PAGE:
What do I cook when I don’t feel like cooking? Scrambled eggs. Beans on toast. Canned soup.
But Caro Chambers, recipe developer, Substack author and mom of three little boys, might instead go for Jerk Chicken with Coconut Rice and Strawberry Salsa, or Lamb Pita with Dilly Minty Yogurt Sauce, or some other recipe with prepositions in the title, from her popular Substack “What To Cook When You Don’t Feel Like Cooking.” Once a week, she releases a new recipe to her 112,000 subscribers, who pay $5 per month for fifty-two new recipes per year plus access to the archives.
“If you want something done, ask a busy person,” said either Benjamin Franklin or Lucille Ball. This could be Chambers’s slogan. Known as “WTC,” Chambers’s Substack caters mostly to the busiest people you know — working moms of young kids. Moms can’t live on dino nuggets alone; Chambers offers ideas for making sophisticated adult dishes kid-friendlier. These recipes call for melted cheese, vegetables bathed in maple syrup and liberally buttered spaghetti and polenta. Fruit is added at every opportunity: apple slices, pomegranate seeds, seasonal berries. Each recipe is a complete meal.
A thriving community of commenters leaves reviews, tips and feedback on each recipe, typically thanking Chambers for helping them navigate busy weeks and picky kids.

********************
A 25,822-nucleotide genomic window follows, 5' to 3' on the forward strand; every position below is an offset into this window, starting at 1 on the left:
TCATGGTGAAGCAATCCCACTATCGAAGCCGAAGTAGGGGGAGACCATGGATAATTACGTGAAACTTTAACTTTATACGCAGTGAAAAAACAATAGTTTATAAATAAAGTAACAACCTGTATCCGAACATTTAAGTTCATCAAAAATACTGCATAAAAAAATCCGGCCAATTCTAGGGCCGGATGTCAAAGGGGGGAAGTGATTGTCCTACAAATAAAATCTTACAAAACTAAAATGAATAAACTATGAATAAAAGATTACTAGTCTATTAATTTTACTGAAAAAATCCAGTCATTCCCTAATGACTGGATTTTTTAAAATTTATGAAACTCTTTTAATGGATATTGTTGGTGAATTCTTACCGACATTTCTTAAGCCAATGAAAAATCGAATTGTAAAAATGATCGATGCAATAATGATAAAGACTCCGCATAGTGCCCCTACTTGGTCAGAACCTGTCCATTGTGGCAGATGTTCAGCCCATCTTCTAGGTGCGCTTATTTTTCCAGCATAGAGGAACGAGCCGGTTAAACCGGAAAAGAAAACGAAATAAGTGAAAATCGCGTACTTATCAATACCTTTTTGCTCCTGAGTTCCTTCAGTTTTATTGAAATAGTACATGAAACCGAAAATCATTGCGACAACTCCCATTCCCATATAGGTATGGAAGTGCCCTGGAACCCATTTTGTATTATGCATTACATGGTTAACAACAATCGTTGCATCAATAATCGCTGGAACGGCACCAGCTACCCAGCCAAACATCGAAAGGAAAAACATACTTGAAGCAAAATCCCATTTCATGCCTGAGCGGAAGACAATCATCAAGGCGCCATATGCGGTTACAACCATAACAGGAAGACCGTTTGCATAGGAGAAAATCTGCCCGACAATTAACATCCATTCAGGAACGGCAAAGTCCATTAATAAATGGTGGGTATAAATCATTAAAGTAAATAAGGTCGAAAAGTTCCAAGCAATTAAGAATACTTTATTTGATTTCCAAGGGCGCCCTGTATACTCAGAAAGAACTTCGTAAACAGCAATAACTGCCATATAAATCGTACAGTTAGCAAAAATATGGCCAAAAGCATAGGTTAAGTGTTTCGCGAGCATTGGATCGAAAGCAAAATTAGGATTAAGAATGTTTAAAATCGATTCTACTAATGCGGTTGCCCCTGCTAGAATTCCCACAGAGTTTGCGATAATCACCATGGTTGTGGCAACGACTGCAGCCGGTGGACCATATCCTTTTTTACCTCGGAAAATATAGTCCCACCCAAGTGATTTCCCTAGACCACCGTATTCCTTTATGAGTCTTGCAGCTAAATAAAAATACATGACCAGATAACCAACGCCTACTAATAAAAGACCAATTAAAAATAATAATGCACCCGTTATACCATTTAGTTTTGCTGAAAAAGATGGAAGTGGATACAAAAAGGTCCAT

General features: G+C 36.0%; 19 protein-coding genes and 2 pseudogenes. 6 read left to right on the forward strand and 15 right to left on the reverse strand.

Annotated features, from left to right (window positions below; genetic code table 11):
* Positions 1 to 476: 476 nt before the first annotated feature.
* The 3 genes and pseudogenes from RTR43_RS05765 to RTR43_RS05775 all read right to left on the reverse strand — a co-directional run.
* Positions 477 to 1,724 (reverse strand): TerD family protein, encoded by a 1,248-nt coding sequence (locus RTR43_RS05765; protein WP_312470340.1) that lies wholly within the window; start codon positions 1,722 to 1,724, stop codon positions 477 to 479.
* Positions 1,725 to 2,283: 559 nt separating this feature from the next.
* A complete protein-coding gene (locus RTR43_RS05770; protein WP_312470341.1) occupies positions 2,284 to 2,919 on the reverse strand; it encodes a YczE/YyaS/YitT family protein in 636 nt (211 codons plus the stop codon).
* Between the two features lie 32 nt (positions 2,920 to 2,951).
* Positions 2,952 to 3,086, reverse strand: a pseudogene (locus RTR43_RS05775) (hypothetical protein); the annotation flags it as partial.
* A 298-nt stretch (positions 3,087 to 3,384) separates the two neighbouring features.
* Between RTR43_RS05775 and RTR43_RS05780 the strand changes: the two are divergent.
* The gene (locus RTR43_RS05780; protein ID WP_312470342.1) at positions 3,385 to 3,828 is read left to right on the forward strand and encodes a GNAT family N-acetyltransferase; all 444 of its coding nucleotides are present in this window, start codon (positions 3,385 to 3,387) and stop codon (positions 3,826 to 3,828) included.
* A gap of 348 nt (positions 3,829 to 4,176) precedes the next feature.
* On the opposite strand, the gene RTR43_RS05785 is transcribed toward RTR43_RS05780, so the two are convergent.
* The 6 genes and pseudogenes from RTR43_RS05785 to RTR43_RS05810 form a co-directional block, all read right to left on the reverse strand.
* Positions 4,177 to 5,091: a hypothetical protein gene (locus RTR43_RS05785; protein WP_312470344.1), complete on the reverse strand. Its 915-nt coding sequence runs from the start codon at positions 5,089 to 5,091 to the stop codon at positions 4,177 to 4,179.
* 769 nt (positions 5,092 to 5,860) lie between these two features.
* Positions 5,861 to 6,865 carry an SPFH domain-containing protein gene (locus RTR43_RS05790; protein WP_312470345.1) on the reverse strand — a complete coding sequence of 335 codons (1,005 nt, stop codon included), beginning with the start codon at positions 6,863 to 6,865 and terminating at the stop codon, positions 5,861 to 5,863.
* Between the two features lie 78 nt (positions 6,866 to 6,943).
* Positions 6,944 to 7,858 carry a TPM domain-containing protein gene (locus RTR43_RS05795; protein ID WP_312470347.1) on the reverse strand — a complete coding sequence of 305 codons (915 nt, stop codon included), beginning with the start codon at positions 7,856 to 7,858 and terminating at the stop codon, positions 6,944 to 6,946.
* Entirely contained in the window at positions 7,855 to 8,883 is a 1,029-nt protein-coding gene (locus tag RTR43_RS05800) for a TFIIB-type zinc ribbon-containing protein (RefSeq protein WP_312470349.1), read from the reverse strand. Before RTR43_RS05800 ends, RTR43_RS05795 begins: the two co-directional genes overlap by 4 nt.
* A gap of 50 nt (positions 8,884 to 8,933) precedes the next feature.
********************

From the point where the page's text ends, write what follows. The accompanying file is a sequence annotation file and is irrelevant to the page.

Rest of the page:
I stepped into their shoes by trying one of Chambers’s meal plans: five dinner recipes along with clever plans for lunching on leftovers and a tidy downloadable grocery list. Printing Chambers’s list gave me back the half hour I usually spend writing my own, easily worth the monthly subscription. But the plan was otherwise uneven. Monday’s simple cherry tomato pasta was tasty. Tuesday’s Cheesy Chicken Baked Spaghetti Squash was delicious, but the ninety-minute cook time meant that dinner wasn’t ready until nine o’clock. Pork Chops with Apples and Polenta and Fried Chicken Sandwiches produced scant leftovers. Meanwhile, the Lemony Chicken Orzo Soup made such a massive amount that we had far too much.
Except for the tomato pasta, every meal on this plan was surprisingly challenging: not a thirty-minute one-pot stew or stir fry in sight, but many pans, cutting boards and timers. Though the flavor profiles are broadly child-friendly (so much cheese!), I can’t imagine the prep and clean-up are. After five nights, I was tapped out. I don’t know how the moms from the comments section do it. Ask a busy person, I guess.
Fortunately, WTC has a handy index for selecting meals according to protein, method and prep time, and I found some winners for my regular weeknight rotation; my husband requests Chambers’s kimchi pork bowls every few weeks. After a month with WTC, I’m still unlikely to turn to Chambers when I genuinely don’t feel like cooking. But when I want to cook — that’s another story.
This article was originally published in The Spectator’s January 2024 World edition.